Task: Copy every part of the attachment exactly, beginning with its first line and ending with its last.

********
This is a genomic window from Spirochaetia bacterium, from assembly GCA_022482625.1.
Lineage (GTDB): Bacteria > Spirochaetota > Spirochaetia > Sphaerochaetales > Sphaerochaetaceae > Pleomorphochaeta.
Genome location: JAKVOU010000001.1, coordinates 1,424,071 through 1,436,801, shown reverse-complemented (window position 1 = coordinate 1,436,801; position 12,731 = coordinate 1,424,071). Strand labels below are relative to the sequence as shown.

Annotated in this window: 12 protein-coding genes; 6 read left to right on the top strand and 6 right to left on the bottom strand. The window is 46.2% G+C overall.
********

This is a genomic window from Spirochaetia bacterium, from assembly GCA_022482625.1.
Lineage (GTDB): Bacteria > Spirochaetota > Spirochaetia > Sphaerochaetales > Sphaerochaetaceae > Pleomorphochaeta.
Genome location: JAKVOU010000001.1, coordinates 1,424,071 through 1,436,801, shown reverse-complemented (window position 1 = coordinate 1,436,801; position 12,731 = coordinate 1,424,071). Strand labels below are relative to the sequence as shown.

Annotated in this window: 12 protein-coding genes; 6 read left to right on the top strand and 6 right to left on the bottom strand. The window is 46.2% G+C overall.